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software patents


"The terms of Linux distributor Linspire's agreement with Microsoft betrays a deal "worse" than that between Microsoft and Novell, according to legal expert Pamela Jones.

Jones, author of the Groklaw blog, wrote on Sunday that the Linspire deal requires users to give up all the freedoms they would expect under the General Public License (GPL), the licence governing the use and distribution of much open-source software."

"Announced in June, Microsoft's deal with Linspire was the latest in a series of arrangements made between Redmond and Linux distributors such as Novell and Xandros. Other distributors such as Canonical, Mandriva and Red Hat have spurned Microsoft's advances.

A Patent Lie


Timothy B. Lee wrote a potentially high impact article for the The New York Times weighing in on the software patents issue and concluding that, as Bill Gates certainly agreed in 1991, software patents are bad for the industry.

"What a difference 16 years makes. Last month, the technology world was abuzz over an interview in Fortune magazine in which Bradford Smith, Microsoft’s general counsel, accused users and developers of various free software products of patent infringement and demanded royalties. Indeed, in recent years, Mr. Smith has argued that patents are essential to technological breakthroughs in software.


"Novell and the EFF (Electronic Frontier Foundation) say they've teamed up to work on software patent reforms worldwide.

Stung by international criticism levelled because of its patent cross licensing and technical pact with Microsoft, Novell says it'll work with the EFF to lobby governments and national and international organizations to develop legislation and policies around patents designed to promote innovation."

Even as they continue to defend their deal with Microsoft Novell's stance on software patents seems to be positive and it'll try to win some sympathy on those grounds. The most negative thing about the deal was, after all, the patent agreement implications of which Novell already denied. These moves could only contribute to the further invalidation of Microsoft's patent claims, despite the deal.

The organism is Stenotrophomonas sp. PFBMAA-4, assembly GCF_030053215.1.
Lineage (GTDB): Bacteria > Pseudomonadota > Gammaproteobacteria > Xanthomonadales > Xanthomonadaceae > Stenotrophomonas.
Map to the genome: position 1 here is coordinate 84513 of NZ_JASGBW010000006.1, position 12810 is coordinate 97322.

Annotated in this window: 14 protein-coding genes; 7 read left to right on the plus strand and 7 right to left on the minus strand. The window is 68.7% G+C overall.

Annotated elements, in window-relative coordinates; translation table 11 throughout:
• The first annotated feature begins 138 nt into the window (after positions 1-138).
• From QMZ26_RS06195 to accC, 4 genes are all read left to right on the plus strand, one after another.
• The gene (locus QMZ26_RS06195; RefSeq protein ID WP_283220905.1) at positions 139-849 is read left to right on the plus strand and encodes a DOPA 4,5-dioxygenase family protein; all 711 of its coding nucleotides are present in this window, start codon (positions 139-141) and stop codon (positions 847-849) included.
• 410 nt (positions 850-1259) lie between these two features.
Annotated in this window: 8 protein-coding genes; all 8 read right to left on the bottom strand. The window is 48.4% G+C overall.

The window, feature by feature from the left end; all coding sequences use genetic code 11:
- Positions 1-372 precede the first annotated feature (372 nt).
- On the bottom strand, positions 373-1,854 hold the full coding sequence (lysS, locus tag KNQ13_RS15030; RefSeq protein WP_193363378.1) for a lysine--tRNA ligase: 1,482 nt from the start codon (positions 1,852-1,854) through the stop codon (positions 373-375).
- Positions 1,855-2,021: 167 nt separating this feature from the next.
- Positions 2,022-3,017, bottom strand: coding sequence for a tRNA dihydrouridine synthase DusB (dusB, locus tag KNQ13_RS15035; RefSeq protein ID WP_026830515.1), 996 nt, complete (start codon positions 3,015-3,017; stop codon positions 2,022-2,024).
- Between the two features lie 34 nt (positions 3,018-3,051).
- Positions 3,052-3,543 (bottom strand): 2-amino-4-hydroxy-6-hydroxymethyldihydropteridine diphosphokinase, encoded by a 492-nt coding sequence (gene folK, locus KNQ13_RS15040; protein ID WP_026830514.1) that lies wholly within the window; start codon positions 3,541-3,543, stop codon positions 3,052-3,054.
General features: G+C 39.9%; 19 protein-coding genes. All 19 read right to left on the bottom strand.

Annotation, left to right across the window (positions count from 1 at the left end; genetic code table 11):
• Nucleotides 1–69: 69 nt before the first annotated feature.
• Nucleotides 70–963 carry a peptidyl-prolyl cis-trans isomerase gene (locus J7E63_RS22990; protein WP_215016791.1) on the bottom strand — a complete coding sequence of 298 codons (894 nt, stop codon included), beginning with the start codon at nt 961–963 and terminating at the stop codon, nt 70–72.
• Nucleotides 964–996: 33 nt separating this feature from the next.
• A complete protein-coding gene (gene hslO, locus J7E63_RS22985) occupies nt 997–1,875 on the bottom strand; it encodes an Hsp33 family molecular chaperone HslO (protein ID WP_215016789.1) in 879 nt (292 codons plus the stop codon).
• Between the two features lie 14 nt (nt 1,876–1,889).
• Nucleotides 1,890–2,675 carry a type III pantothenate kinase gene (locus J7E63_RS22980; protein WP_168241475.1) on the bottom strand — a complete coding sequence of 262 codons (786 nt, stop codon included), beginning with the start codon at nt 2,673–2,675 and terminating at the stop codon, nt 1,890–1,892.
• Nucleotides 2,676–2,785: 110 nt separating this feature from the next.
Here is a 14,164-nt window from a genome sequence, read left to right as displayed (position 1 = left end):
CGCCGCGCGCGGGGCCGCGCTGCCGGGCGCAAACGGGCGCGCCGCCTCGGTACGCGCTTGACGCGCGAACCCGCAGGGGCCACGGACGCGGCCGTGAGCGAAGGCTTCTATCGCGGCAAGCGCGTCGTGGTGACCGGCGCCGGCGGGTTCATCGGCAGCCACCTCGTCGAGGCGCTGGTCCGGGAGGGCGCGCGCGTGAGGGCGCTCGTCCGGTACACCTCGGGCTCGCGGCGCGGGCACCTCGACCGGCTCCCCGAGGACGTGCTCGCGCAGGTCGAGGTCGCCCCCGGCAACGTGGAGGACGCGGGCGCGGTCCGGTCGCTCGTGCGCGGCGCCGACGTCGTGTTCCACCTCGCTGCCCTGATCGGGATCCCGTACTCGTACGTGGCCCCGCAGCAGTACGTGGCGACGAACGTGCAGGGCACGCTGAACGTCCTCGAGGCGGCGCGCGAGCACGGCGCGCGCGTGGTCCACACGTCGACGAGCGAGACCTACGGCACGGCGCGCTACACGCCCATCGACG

At this point it is clear that Microsoft neither prefers nor has very good chances at actually successfully materializing their patent threats. With their recent claim that GNU/Linux violates 235 of their patents they have merely solidified their threats and provoked a more determined response from the community and those who represent its interests.

Therefore, Linus Torvalds has responded to the patent threats by bringing to question the validity of the patent restriction for any of the fundamental operating system theories and calling Microsoft to "name the patents that it claims have been violated so the claims can be tested in court or so open-source developers can rewrite code to avoid the violation". This is really the crux of the issue for Microsoft and the very reason why we can't take Microsoft's threats seriously. As long as they make threats without evidence they will remain ridiculously unconvincing to anyone who knows what's going on.


An article that has recently been published by the Fortune magazine and through CNNMoney.com called "Microsoft takes on the free world" is one I would regard as historic. In three pages it clearly and honestly describes what is happening between Microsoft and the Free Software movement revealing certain points which are rarely seen in the mainstream media. After reading the article one can't be too confident that Microsoft will succeed, which inspires confidence to the opposite; that the Free Software revolution is imminent.